Lombroso, Cesare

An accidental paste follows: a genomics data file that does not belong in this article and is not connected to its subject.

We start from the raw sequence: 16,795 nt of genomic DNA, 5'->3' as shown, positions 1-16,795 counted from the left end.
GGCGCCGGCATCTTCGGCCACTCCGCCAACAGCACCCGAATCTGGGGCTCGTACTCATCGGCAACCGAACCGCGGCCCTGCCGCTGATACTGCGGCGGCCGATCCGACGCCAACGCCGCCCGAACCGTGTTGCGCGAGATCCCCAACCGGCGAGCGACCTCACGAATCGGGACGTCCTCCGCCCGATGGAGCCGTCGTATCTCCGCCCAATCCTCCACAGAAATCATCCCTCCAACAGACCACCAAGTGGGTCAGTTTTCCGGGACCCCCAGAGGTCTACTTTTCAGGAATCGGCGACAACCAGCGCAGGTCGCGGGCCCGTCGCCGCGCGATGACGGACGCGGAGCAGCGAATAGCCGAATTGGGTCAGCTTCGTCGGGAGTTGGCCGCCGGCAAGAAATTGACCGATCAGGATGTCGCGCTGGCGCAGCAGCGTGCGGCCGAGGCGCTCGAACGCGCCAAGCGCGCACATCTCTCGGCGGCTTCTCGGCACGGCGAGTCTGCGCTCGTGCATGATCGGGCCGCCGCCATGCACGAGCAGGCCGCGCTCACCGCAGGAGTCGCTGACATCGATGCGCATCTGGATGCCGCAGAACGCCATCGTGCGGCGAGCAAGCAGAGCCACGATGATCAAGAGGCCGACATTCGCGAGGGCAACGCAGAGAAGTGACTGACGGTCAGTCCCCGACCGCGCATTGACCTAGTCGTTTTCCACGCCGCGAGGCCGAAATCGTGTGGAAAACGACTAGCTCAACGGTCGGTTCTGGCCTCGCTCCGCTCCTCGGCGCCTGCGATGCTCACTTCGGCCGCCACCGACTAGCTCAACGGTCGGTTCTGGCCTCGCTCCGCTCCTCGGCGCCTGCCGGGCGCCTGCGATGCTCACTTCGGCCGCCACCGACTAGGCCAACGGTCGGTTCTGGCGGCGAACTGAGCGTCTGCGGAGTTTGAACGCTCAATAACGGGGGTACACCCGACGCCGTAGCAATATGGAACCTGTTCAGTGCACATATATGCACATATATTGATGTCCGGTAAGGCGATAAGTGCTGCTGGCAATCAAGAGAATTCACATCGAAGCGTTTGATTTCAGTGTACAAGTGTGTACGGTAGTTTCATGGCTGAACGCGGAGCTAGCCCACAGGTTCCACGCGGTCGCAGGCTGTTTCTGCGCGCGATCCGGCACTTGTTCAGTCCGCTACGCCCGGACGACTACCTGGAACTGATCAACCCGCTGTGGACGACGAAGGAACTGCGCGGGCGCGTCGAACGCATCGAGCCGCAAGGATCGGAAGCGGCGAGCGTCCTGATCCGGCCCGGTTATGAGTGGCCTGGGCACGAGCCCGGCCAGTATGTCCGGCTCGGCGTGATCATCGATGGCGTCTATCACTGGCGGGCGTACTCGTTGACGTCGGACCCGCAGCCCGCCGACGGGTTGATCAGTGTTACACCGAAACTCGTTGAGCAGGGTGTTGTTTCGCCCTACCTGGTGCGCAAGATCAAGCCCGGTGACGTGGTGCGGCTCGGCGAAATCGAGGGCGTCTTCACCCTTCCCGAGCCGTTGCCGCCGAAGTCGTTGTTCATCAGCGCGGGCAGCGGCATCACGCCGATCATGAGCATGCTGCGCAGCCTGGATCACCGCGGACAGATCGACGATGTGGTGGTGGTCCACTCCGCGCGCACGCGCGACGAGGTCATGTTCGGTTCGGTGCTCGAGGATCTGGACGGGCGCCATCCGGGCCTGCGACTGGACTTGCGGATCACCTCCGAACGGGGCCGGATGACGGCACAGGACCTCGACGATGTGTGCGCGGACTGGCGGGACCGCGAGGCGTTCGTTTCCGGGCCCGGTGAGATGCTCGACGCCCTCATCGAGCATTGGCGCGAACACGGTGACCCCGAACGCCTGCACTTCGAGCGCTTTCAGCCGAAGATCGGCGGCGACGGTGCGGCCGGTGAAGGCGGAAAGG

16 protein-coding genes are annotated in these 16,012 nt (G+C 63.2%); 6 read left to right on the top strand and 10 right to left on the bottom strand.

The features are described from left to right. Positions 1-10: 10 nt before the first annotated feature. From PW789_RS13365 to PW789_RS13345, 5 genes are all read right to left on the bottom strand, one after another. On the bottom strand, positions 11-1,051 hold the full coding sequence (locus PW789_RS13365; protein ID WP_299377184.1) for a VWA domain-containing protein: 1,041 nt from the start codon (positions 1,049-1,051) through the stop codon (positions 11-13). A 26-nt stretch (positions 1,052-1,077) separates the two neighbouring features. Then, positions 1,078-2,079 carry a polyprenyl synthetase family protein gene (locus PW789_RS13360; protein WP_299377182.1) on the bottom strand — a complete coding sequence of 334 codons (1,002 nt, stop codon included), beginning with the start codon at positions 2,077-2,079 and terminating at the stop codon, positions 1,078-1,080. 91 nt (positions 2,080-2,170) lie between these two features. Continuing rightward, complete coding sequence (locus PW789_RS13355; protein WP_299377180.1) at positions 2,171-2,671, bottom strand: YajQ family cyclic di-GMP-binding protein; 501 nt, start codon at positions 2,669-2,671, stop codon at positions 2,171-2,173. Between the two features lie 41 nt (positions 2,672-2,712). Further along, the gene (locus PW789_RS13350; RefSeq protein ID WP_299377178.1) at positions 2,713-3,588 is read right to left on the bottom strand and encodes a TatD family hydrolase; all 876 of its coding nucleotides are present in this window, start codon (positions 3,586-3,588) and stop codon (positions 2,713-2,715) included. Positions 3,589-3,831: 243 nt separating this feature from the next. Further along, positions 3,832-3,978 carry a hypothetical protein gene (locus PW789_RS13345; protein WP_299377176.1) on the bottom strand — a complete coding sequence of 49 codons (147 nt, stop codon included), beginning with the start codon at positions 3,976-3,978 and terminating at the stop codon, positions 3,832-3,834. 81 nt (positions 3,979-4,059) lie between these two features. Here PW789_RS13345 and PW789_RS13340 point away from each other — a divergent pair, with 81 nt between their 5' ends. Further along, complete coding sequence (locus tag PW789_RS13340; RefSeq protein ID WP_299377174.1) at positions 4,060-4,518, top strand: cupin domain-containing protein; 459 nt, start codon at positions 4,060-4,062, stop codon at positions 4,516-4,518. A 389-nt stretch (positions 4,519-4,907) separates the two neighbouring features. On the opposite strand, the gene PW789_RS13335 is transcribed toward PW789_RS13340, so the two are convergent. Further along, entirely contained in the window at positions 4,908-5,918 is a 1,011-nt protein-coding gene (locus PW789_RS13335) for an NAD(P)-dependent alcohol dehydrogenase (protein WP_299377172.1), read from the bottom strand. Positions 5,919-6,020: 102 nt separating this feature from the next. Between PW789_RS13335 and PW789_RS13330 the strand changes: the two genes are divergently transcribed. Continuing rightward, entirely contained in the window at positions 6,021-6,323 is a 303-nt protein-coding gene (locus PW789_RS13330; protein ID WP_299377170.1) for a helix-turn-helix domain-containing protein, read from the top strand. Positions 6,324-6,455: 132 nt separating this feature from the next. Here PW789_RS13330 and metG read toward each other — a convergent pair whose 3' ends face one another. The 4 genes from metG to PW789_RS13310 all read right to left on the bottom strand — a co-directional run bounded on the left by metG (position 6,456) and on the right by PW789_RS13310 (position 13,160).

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  • Trained in Italy as a physician, Lombroso (1835–1909) is generally regarded as the most influential figure in biological positivism and is nicknamed the father of modern criminology. He was greatly influenced by Charles Darwin's (1809–1882) work on evolution. Lombroso's best-known work, The Criminal Man (1876), is a comparative study of Italian soldiers and Italian prison inmates. In the inmates, he identified atavistic human beings, or those he characterized as less evolved, or evolutionary “throwbacks” and more primitive. These natural-born criminals could be identified by physical stigmata, outer characteristics including high foreheads, large ears, and elongated eye teeth. Lombroso was one of the first to distinguish between male and female offenders in The Female Offender (1895), where he described women as generally less evolved than men ...

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